In the earlier post DMU Days at the Battlefield Line, I described a couple of days driving Diesel Multiple Units (DMU) at the Battlefield line. My next driving turns at the Battlefield Line, outlined below, featured mixed weather and mixed traction.
Events of Tuesday, 25th July 2017
This time, the single-unit 'Bubble Car' 55005 was used for four round trips from Shackerstone to Shenton, leaving Shackerstone at 11:00, 12:30, 14:00 and 15:30.
During my daily examination before we started, I'd noticed brown staining on the corner pillar at the south end of 55005 which I initially thought was the result of a previous 'bird strike'. Once I'd brought the unit into the platform at Shackerstone, I attempted to remove the marks with detergent, without success. Closer inspection suggested that the culprit was fruit juice from wild berries growing near the track. There had been a lot of rain, encouraging wet branches on lineside trees to lower themselves, potentially striking the train.
Staining on the corner pillar at the south end of 55005.
Although it was not raining on the Tuesday, there were still a few places along the line where sodden branches hit the train. Keeping the railway clear is a major task, akin to the proverbial 'painting the Forth Bridge'. Regular efforts by volunteers are needed in the growing season. Other than a few 'slaps' from branches, we arrived at Shenton without incident.
55005 at Shenton, viewed from the foot crossing.
From time to time, the sun emerged, allowing me to photograph Tony, the Guard (who is also a DMU Driver) and Bernard, on that day acting as Travelling Ticket Inspector (TTI).
Tony (Guard) and Bernard (TTI) at Shenton.
The only problem during the day was an intermittent loss of control air pressure caused by a sticking 'E.P. valve'. The 'E.P. valves' are electro-pnuematic solenoid-operated valves which remotely control engine throttles, gear-changing and the final drives mounted on the powered axles. Tony and I opened up the suspect control box but failed to locate the occasional fault.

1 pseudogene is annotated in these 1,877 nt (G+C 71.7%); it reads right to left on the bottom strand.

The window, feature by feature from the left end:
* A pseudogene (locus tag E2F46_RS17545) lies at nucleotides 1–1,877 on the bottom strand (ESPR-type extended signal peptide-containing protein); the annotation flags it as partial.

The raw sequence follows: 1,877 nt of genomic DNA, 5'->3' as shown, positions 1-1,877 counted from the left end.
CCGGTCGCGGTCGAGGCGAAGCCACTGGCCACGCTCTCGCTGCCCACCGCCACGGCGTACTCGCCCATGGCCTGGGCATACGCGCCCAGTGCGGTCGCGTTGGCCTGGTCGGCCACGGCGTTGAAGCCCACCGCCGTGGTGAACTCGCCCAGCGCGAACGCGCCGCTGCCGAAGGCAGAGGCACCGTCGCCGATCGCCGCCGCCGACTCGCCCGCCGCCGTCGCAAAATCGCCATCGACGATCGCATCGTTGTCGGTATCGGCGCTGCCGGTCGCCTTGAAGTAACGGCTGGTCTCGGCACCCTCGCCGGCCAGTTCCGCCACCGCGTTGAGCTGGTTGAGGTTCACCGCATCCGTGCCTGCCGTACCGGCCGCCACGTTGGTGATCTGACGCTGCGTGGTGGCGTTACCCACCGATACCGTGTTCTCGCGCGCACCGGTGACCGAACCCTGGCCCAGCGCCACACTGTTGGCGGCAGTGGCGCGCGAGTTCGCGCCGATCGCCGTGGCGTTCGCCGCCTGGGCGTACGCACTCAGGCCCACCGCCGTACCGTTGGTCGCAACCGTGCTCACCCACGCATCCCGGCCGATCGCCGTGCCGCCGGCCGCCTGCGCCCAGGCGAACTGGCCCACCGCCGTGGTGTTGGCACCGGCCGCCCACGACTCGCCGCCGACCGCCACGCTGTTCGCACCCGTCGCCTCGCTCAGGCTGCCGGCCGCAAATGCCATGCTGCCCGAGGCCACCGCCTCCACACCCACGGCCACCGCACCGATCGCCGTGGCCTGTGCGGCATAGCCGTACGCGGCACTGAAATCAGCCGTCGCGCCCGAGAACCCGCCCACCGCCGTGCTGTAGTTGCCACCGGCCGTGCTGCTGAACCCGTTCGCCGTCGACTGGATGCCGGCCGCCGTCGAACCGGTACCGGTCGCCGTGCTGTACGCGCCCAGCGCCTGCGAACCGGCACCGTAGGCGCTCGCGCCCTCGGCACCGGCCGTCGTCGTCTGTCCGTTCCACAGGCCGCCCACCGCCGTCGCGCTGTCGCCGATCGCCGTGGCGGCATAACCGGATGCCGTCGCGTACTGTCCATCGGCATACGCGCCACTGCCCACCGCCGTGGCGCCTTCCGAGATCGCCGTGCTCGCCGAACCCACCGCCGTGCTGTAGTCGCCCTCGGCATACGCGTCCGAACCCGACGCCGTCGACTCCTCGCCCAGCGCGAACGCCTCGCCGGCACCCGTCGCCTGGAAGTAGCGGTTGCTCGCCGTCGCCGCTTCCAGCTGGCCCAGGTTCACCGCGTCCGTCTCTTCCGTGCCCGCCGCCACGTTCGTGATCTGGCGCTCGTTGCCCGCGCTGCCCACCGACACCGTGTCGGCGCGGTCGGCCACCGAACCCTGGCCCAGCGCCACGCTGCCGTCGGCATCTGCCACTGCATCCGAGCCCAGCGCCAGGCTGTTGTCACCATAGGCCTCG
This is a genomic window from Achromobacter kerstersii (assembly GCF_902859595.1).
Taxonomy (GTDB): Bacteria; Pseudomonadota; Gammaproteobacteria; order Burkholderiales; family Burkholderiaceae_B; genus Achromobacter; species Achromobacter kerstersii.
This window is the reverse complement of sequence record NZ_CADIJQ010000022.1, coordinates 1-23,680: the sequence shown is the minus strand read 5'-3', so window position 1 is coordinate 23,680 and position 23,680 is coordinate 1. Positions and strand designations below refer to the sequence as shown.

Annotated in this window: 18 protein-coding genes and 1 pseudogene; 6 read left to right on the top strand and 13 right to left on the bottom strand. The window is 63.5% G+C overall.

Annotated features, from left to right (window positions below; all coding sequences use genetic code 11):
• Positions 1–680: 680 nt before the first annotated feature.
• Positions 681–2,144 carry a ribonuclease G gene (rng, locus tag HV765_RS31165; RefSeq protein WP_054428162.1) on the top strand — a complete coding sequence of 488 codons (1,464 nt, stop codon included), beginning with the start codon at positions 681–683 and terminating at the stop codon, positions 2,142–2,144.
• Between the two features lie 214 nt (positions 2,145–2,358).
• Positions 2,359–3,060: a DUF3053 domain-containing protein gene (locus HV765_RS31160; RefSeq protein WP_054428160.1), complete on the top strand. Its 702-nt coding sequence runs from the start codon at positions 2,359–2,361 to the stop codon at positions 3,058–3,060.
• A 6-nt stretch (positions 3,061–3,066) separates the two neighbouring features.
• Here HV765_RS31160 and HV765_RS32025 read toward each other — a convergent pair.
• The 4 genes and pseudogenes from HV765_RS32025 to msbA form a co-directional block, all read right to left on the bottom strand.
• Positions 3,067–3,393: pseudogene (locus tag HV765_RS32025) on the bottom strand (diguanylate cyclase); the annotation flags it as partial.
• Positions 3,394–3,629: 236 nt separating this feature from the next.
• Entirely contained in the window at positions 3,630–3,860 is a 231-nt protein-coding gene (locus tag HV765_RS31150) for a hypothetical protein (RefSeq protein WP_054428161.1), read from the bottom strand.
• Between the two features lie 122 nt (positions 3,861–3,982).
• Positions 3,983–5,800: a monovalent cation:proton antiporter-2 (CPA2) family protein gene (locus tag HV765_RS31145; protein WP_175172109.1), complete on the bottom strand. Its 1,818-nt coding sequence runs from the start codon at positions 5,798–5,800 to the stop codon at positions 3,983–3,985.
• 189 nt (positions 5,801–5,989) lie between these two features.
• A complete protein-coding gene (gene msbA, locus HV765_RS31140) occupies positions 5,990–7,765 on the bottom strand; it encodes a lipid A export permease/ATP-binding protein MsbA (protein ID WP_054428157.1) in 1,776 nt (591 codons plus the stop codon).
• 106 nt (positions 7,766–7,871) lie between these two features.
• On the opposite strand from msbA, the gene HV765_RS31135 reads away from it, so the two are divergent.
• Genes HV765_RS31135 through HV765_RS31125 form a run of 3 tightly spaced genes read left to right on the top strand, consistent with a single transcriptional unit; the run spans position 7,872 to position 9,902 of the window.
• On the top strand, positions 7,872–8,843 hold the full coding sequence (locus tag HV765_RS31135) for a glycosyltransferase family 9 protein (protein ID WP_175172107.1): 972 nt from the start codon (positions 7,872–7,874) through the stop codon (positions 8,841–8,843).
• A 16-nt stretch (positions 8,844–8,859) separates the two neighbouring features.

Events of Sunday, 30th July 2017
I was rostered to drive regular performer 'Cumbria' but, on Saturday night, I had a text from Steve A. who was booked to fire on Sunday saying that 'Cumbria' had failed with injector problems and we would be using 'Sir Gomer'. It had been some time since I'd driven resident engine 'Sir Gomer', so I welcomed the opportunity to re-acquaint myself with the locomotive.
'Sir Gomer' is a six-coupled Peckett, class OX1, works number 1859 of 1932 with two 18 x 24 inch outside cylinders and 3 feet 10 inch diameter wheels. Nominal weight is given as 34.5 tons. The locomotive worked at Mountain Ash Colliery until preservation in 1981, before moving to the Battlefield Line in 2001. There's a little more history (and an explanation of the name) on 'Wikimedia Commons' here. I think that back in 2001 the locomotive was in plain green livery but, more recently, she carried a handsome lined-out green. Her last repaint was in unlined blue.
Prior to working the service trains, we had a 'Gold Footplate Experience', where the trainee driver has one round trip to Shenton light engine, followed by a second round trip hauling the passenger train, carrying the trainee's family and friends. Whilst our trainee was on the footplate, it remained dry although overcast and he said that he thoroughly enjoyed the experience. There are a number of posts in this blog which talk about driving experience courses at different sites.